2023-02-02-Gil-Hindrances and Assistances (4 of 5) Restlessness vs Pleasure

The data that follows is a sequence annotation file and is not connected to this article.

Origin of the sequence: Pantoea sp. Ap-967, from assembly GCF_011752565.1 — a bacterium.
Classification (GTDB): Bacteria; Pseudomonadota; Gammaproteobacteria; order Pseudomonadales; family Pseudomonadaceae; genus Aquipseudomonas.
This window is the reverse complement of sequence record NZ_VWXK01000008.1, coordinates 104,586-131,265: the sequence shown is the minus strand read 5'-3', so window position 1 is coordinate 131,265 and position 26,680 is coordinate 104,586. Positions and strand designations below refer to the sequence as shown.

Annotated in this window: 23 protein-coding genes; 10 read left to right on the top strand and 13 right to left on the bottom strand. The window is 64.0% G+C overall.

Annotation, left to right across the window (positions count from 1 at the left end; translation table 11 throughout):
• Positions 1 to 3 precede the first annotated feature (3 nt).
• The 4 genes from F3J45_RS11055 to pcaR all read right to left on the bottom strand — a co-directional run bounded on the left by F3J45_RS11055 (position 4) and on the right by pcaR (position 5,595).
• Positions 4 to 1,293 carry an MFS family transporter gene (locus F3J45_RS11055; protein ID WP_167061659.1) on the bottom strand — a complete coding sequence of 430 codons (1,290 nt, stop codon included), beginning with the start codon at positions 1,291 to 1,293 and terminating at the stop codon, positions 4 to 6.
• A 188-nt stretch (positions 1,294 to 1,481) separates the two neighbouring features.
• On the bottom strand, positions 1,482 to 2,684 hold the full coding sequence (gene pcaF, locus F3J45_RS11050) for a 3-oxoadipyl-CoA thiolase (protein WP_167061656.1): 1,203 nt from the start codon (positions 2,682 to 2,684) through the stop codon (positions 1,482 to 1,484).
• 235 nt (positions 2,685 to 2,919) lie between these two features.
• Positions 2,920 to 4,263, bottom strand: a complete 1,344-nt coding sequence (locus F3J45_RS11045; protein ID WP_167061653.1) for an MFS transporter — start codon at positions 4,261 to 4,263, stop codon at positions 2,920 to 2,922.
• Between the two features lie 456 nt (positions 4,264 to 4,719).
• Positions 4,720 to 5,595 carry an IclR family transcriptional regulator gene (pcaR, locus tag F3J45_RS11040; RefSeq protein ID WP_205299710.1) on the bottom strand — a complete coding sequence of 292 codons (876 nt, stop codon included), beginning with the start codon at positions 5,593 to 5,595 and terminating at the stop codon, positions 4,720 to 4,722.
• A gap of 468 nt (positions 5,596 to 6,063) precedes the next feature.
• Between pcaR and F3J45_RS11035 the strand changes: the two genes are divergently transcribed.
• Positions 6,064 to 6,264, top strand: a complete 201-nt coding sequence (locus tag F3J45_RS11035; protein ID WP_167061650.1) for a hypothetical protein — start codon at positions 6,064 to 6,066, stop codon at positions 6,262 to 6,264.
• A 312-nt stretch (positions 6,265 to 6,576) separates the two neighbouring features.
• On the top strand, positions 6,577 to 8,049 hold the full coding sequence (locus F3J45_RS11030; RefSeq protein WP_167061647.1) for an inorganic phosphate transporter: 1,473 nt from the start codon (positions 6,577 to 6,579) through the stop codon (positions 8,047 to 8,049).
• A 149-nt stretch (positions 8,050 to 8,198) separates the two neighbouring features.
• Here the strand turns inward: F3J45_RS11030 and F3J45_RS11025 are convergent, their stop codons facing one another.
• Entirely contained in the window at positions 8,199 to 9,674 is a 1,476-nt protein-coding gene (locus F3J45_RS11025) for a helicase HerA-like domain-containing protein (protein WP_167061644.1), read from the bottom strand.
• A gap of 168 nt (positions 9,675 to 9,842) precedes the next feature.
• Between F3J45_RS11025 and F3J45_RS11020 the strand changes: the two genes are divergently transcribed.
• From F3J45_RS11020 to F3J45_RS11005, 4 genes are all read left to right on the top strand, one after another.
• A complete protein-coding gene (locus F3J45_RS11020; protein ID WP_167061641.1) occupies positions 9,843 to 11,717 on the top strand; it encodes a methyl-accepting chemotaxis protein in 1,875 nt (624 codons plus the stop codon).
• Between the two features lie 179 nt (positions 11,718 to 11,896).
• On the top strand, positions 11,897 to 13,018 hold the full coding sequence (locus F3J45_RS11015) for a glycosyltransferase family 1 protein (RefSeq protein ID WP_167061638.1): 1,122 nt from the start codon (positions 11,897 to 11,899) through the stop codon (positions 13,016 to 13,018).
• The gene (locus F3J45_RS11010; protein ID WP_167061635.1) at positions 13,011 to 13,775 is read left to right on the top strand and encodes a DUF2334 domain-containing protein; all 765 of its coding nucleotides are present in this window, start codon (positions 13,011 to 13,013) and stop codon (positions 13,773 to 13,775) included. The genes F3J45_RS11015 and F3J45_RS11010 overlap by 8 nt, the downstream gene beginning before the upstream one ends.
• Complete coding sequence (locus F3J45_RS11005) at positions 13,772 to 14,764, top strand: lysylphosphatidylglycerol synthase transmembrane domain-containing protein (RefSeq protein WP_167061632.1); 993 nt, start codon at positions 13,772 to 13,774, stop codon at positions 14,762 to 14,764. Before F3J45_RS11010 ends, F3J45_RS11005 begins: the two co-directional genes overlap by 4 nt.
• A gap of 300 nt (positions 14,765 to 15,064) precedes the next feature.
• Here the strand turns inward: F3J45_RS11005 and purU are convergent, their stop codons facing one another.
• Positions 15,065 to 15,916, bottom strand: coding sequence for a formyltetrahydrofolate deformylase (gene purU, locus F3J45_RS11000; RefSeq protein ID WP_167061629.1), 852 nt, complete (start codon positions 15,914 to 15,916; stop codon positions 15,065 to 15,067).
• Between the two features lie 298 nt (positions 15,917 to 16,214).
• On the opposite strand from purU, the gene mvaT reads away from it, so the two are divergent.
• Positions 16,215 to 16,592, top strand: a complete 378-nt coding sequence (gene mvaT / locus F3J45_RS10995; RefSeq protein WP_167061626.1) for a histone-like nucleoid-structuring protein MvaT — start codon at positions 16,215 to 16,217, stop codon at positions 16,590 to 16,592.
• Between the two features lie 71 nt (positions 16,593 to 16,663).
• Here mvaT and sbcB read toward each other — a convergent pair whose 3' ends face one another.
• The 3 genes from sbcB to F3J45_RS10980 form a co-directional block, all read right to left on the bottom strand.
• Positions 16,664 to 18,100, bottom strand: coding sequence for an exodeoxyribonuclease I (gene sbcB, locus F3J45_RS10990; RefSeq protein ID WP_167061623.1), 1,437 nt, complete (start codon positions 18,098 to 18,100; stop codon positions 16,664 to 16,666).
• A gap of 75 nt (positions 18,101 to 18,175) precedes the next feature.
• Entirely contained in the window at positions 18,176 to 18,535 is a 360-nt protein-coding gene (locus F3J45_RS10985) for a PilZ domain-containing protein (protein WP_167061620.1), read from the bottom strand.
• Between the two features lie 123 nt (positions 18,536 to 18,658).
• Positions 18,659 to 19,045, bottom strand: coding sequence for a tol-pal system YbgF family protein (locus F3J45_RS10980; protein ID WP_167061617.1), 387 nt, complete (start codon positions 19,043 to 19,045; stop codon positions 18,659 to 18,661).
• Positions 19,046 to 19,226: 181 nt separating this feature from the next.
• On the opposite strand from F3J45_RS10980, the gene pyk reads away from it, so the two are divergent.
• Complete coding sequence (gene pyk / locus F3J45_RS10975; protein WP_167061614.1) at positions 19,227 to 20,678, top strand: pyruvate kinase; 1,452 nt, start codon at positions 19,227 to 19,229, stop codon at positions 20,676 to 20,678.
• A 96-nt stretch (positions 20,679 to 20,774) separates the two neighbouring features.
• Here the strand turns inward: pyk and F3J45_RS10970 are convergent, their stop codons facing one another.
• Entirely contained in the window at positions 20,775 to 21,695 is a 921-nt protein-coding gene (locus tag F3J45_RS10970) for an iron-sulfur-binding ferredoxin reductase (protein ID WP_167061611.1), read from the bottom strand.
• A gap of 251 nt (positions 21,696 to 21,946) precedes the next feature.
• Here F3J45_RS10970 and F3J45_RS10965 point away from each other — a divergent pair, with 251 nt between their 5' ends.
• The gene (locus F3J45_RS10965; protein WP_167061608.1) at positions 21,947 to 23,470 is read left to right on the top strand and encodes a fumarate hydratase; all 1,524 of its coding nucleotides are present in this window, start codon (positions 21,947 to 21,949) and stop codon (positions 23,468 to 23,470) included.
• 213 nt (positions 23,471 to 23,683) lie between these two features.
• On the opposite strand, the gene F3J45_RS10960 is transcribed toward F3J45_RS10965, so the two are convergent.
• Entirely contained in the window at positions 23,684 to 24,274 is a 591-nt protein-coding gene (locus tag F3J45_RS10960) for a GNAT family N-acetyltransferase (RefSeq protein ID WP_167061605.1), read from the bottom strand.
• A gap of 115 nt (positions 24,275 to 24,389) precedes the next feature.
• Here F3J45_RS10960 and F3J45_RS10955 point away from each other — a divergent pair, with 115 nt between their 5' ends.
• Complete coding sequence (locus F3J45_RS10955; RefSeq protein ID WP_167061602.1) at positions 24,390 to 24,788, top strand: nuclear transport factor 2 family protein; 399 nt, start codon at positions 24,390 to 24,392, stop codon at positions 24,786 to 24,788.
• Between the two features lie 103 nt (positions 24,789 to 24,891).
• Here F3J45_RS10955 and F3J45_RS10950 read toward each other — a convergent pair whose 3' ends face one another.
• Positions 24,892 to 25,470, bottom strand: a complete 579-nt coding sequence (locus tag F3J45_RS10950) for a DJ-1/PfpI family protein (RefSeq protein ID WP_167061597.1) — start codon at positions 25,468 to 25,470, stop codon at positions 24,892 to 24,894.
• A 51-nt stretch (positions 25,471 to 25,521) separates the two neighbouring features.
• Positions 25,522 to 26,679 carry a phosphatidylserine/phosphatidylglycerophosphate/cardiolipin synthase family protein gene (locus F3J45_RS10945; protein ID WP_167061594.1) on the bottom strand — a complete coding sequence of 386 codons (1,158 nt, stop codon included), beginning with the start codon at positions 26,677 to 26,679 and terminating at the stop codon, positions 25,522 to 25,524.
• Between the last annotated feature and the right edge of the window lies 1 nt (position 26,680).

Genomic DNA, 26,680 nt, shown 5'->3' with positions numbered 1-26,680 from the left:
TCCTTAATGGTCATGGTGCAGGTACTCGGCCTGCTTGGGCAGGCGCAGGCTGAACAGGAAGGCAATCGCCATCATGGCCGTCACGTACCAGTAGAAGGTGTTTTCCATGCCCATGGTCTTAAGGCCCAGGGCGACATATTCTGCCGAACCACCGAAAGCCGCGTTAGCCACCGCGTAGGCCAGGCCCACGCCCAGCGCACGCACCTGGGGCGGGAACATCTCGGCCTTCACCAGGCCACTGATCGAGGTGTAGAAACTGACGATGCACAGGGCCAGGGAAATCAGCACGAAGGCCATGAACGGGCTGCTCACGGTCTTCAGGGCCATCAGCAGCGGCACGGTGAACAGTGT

6:55AM Feb 4, 2023